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post #1 of 59 Old 12-20-2013 Thread Starter
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New Safety Rules?

Anyone aware of the changes coming?

Seems like some costly requirements are being pondered.

Changes coming to Offshore Racing and PHRF | fbyc.net

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post #2 of 59 Old 12-20-2013
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Re: New Safety Rules?

Can't really be surprised, given the losses of lives and boats during offshore races this past year.
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post #3 of 59 Old 12-20-2013
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Re: New Safety Rules?

Quote:
6. Each boat must have a permanently installed manual bilge pump which is operable from the
7. The boat shall have USCG approved sound devices, flares and fire extinguisher.
8. For PHRF Baywide, existing lifelines that meet PHRF standards are grandfathered but replacements cockpit with handle attached via catch or lanyard.
9. For PHRF Baywide, the engine must have fuel to run at the specified speed for 4 hours. For
For PHRF Baywide, a 11.5” radar reflector and suitable anchor chain and line shall be carried. must be to the new standards. Therefore if your old vinyl-covered lifeline fails it must be replaced with either bare stainless or HMPE of the size specified in the regulations. outboards with integral tanks and battery outboards, spare fuel and battery may be necessary.
Pretty sloppy proof reading in the above.. I think it should read:

6. Each boat must have a permanently installed manual bilge pump which is operable from the cockpit with handle attached via catch or lanyard.

7. The boat shall have USCG approved sound devices, flares and fire extinguisher.

8. For PHRF Baywide, existing lifelines that meet PHRF standards are grandfathered but replacements must be to the new standards. Therefore if your old vinyl-covered lifeline fails it must be replaced with either bare stainless or HMPE of the size specified in the regulations.

9. For PHRF Baywide, the engine must have fuel to run at the specified speed for 4 hours. For outboards with integral tanks and battery outboards, spare fuel and battery may be necessary.

10. For PHRF Baywide, a 11.5” radar reflector and suitable anchor chain and line shall be carried.


Agree that this was inevitable given the experiences of the last season's events...

Ron

1984 Fast/Nicholson 345 "FastForward"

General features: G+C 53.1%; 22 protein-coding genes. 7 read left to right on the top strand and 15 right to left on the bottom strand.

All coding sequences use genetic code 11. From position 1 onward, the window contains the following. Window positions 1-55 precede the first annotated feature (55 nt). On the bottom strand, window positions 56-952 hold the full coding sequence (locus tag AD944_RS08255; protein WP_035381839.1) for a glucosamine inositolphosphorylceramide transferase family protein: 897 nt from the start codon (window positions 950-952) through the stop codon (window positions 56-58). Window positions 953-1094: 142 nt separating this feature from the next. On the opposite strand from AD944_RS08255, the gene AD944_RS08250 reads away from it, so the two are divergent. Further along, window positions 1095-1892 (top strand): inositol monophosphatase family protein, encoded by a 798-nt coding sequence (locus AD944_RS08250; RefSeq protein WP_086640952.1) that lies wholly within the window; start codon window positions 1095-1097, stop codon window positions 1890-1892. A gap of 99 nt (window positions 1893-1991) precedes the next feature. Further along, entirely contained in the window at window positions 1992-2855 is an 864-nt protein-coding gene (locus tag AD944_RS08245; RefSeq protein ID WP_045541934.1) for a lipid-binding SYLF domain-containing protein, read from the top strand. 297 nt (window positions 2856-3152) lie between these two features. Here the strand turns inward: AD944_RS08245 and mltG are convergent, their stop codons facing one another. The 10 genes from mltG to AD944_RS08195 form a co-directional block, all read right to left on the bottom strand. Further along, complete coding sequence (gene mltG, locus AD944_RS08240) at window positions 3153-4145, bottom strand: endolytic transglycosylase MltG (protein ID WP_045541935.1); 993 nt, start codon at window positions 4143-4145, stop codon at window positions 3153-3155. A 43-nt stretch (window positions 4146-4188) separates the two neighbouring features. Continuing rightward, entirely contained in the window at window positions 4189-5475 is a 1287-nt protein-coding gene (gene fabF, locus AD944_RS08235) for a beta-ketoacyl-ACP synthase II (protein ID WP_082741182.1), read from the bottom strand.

".. there is much you could do at sea with common sense.. and very little you could do without it.."
Capt G E Ericson (from "The Cruel Sea" by Nicholas Monsarrat)
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post #4 of 59 Old 12-20-2013
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Re: New Safety Rules?

Here's some background info, FYI (Safety-at-Sea) and the full list is here: http://media.ussailing.org/AssetFactory.aspx?vid=22647

October 23, 2013
Proposed U.S. Safety Equipment Requirements Approved by US Sailing Board of Directors

US Sailing’s Safety at Sea Committee has conducted an overhaul of ISAF’s Offshore Special Regulations (OSR), which describes the gear required to be used on sailboats when racing in most local and offshore races in the U.S. The U.S. Safety Equipment Requirements (USSER) document is intended to be used by race organizers, owners and boat inspectors. The proposed updates were approved by US Sailing’s Board of Directors last weekend at the organization’s Annual Meeting in Captiva, Fla. on Saturday, October 19.

Based on some excellent initial work by the Northern California Ocean Racing Council in 2012, the USSER sub-committee has completed an initial list of equipment and boat characteristics that will serve the needs of the majority of coastal and offshore racers in 2014.

The USSERs will be implemented by the 2014 Newport Bermuda Race, a preeminent offshore race. A US Sailing Safety at Sea Seminar will take place March 15-16, 2014 in Newport, R.I. The seminar will provide details on the new requirements to prospective racers.

The key differences between the US Safety Equipment Requirements (USSER) and the International Sailing Federation (ISAF) OSRs are as follows:

1. The requirements are easier for yacht owners and pre-race inspectors to understand.
2. The requirements are self-contained and do not refer to external documents.